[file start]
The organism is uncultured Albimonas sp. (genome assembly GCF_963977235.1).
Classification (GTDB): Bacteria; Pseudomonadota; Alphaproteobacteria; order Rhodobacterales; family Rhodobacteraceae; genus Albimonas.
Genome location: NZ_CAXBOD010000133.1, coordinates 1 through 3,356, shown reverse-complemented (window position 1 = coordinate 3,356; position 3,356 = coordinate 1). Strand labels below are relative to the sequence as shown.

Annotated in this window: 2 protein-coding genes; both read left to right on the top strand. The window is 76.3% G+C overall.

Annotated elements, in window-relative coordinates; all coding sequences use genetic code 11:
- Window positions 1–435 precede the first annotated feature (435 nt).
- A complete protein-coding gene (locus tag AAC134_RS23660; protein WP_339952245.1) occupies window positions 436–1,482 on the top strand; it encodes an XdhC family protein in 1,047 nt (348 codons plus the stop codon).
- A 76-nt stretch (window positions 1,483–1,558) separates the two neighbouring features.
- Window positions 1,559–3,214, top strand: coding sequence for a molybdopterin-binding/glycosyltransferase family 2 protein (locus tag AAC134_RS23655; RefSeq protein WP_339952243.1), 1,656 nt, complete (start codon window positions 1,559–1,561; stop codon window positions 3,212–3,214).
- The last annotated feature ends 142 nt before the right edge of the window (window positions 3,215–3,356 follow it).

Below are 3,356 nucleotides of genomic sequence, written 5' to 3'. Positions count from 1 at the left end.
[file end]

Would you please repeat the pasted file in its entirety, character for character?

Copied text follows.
The organism is uncultured Albimonas sp. (genome assembly GCF_963977235.1).
Classification (GTDB): Bacteria; Pseudomonadota; Alphaproteobacteria; order Rhodobacterales; family Rhodobacteraceae; genus Albimonas.
Genome location: NZ_CAXBOD010000133.1, coordinates 1 through 3,356, shown reverse-complemented (window position 1 = coordinate 3,356; position 3,356 = coordinate 1). Strand labels below are relative to the sequence as shown.

Annotated in this window: 2 protein-coding genes; both read left to right on the top strand. The window is 76.3% G+C overall.

Annotated elements, in window-relative coordinates; all coding sequences use genetic code 11:
- Window positions 1–435 precede the first annotated feature (435 nt).
- A complete protein-coding gene (locus tag AAC134_RS23660; protein WP_339952245.1) occupies window positions 436–1,482 on the top strand; it encodes an XdhC family protein in 1,047 nt (348 codons plus the stop codon).
- A 76-nt stretch (window positions 1,483–1,558) separates the two neighbouring features.
- Window positions 1,559–3,214, top strand: coding sequence for a molybdopterin-binding/glycosyltransferase family 2 protein (locus tag AAC134_RS23655; RefSeq protein WP_339952243.1), 1,656 nt, complete (start codon window positions 1,559–1,561; stop codon window positions 3,212–3,214).
- The last annotated feature ends 142 nt before the right edge of the window (window positions 3,215–3,356 follow it).

Below are 3,356 nucleotides of genomic sequence, written 5' to 3'. Positions count from 1 at the left end.